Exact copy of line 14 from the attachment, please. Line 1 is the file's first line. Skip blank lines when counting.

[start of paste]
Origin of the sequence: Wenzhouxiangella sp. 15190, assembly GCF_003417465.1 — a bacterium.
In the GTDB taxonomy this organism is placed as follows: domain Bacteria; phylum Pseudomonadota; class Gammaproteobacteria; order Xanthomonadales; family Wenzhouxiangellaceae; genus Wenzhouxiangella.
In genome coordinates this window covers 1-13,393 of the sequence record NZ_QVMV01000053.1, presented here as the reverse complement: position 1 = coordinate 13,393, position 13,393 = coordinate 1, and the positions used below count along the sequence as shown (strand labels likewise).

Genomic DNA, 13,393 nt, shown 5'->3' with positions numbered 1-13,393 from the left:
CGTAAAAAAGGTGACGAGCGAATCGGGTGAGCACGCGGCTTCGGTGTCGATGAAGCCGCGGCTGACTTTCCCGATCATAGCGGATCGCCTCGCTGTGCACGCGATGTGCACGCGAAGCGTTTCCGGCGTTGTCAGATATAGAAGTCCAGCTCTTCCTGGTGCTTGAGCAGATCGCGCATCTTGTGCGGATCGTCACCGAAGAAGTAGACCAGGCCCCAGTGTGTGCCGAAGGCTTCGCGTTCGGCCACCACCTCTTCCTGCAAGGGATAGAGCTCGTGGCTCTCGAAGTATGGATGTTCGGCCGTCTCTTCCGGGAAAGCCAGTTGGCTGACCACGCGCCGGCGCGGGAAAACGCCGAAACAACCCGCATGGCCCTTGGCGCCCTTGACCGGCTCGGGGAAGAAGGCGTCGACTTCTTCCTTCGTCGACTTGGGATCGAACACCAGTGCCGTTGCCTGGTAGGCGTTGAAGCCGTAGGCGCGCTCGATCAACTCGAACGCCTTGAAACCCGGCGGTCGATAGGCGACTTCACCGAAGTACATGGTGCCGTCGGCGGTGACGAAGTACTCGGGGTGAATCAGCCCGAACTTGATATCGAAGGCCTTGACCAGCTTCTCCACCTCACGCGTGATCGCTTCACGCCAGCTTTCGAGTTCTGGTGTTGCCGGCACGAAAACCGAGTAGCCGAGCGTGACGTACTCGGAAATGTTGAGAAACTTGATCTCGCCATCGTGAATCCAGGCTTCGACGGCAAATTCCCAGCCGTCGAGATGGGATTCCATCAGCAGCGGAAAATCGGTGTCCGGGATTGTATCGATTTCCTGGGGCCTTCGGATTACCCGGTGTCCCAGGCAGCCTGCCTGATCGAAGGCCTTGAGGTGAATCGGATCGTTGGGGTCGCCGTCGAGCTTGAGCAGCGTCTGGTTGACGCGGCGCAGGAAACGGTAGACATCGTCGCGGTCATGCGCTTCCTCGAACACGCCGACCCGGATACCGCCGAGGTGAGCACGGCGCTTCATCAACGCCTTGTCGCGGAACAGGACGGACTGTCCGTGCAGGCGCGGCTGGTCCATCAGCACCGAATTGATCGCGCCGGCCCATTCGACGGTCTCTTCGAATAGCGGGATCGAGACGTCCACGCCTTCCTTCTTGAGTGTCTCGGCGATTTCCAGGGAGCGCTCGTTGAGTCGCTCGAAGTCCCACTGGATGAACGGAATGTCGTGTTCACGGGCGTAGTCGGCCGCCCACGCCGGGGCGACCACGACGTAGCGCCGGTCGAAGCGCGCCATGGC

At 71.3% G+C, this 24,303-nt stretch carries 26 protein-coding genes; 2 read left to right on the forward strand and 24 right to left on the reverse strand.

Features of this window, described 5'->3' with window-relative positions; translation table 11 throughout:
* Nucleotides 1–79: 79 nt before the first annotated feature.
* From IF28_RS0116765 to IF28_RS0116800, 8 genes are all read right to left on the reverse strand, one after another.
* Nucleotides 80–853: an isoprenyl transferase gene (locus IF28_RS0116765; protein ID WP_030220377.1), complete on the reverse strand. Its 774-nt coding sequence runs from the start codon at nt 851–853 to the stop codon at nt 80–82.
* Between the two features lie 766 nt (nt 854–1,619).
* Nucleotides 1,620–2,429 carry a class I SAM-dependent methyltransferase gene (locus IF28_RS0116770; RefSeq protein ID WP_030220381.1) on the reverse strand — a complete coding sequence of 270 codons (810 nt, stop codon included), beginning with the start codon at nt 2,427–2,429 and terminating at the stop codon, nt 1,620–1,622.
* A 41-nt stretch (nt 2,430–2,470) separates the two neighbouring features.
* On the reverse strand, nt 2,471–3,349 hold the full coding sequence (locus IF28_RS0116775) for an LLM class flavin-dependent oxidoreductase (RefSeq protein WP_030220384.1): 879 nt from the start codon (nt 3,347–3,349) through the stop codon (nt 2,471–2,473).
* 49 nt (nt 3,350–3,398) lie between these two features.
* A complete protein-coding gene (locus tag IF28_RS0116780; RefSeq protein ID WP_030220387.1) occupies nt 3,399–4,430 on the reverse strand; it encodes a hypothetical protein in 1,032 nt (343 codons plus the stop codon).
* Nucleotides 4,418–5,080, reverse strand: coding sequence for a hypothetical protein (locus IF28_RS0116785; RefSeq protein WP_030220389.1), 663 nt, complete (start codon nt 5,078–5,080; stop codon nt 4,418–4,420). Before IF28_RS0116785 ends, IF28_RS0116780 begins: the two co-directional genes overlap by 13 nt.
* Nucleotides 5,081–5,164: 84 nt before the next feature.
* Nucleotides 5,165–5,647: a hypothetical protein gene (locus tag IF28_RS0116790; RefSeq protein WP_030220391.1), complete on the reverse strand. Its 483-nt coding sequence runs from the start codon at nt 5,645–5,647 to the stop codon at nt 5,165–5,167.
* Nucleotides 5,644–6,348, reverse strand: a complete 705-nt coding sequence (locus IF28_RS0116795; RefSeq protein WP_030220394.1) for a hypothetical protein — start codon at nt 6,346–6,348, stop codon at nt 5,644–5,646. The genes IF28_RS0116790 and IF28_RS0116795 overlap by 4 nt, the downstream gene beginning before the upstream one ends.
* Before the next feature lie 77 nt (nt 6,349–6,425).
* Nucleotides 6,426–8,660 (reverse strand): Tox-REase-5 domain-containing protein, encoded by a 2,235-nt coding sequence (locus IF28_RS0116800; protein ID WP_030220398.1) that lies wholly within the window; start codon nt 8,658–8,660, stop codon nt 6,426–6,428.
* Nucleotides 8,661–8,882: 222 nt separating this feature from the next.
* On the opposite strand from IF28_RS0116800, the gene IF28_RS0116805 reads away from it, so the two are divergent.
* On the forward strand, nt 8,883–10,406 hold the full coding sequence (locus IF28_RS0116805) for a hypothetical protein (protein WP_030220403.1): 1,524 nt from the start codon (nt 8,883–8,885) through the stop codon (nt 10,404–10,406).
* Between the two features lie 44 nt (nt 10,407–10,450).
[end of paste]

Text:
* On the reverse strand, nt 2,471–3,349 hold the full coding sequence (locus IF28_RS0116775) for an LLM class flavin-dependent oxidoreductase (RefSeq protein WP_030220384.1): 879 nt from the start codon (nt 3,347–3,349) through the stop codon (nt 2,471–2,473).